3. Subert Prop. 2½. The tax would subvert the voter approval process inherent in a Proposition 2½ override, in which voters can decide for themselves whether to increase their own property taxes. In fact, both islands have among the lowest property tax rates in the entire Commonwealth.
  4. CPA, 40B, 40R, 40S. The Legislature has already given all cities and towns many equitable tools to create affordable and workforce housing through passage of the Community Preservation Act, Chapter 40R, Chapter 40S and Chapter 40B. These tools are available for all communities to use. According to information provided by the Dukes County Regional Housing Authority last year, 3 of the 6 communities on Martha's Vineyard did not have a single unit of 40B housing.
  5. Foreclosures & Short Sales. Today's housing market conditions, with increasing foreclosures and "short sales," make transfer taxes even more detrimental to home owners. Because transfer taxes reduce one's equity, homeowners attempting to avoid foreclosure or selling their home for less than the outstanding mortgage – selling short – may face new burdens just to sell their home. For those with little or no equity in their home, these transfer taxes could force sellers to sell short or else, in some cases, face foreclosure.
  6. Equity Stripping. It is important to remember that, unlike a home purchase which can be financed, payment of a sales tax CANNOT be financed. Such a tax would cost thousands of dollars at closing taken from the seller's proceeds assuming that the seller has equity in their home at the time of sale. In some ways, a transfer tax can be looked at as a type of municipal "equity stripping" of the value of one's home.
  7. Voter Representation. Finally, the fact that Martha's Vineyard and Nantucket already have a significant transfer tax (2% of the sale price) in place for the acquisition of open space makes the argument for rejecting S.2546 and S.2544 even more compelling. Furthermore, most of the people who would pay this tax will not be able to vote on it. Many, if not most, of the purchasers who will pay this transfer tax are not residents of the communities of Martha's Vineyard and Nantucket.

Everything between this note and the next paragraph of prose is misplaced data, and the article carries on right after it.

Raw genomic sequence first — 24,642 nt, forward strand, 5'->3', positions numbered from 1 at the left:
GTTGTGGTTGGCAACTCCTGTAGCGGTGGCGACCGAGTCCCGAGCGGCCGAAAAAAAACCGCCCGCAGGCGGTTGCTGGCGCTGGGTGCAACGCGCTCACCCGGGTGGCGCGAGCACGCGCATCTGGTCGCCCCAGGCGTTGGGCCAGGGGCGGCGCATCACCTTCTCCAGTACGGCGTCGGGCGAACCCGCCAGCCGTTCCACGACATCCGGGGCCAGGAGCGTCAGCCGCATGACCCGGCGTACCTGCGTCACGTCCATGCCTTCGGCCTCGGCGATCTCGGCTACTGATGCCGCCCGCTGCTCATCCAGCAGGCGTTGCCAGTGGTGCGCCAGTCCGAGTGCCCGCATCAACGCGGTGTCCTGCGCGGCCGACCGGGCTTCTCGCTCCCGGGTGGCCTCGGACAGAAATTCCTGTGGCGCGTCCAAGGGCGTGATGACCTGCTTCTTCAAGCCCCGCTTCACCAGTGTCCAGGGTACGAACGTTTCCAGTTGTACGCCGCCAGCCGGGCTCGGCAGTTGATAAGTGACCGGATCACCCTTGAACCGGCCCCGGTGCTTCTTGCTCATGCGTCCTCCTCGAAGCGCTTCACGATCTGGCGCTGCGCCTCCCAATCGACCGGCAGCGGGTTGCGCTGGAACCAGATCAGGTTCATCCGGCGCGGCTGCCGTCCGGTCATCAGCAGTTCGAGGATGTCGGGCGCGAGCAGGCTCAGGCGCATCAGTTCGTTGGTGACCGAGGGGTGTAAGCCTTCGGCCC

For the preceding reasons, the NSAR Government Affairs Committee urges all Realtors® and like-minded citizens to contact your State Senator and urge them to vote “NO” on S. 2546 and S. 2544. For comments/questions, please do not hesitate to contact us at governmentaffairs@northshorerealtors.com.

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12.11.07 Hamilton/Wenham Meeting to Discuss Transfer Taxes

The Government Affairs Committee just learned that there will be a meeting tonight, Tuesday, December 11th at 7:30 p.m, at the Buker Multipurpose Room, where Hamilton and Wenham Boards of Selectmen and representatives from the Finance Committees for each town will meet with community members to discuss, amongst other items, a new potential real estate transfer tax. Realtors® oppose real estate transfer taxes as bad tax policy for the following reasons:
  1. A community wide responsibility should be paid for by the entire community. Property taxes are inequitable and discriminatory as it would single out a small segment of the population, specifically home buyers and sellers, to pay for a community wide need.
  2. Transfer taxes are exclusionary because it would increase the cost of home ownership and in effect create an additional barrier to entry for an already expensive part of the state. Further, the real estate market is highly sensitive to economic downtowns; therefore this tax would provide an unstable source of revenue.
  3. The tax would subvert the voter approval process inherent in a Proposition 2½ override, in which voters can decide for themselves whether to increase their own property taxes.
  4. The Legislature has already given all cities and towns many equitable tools to create affordable and workforce housing through passage of the Community Preservation Act, Chapter 40R, Chapter 40S and Chapter 40B. These tools are available for all communities to use.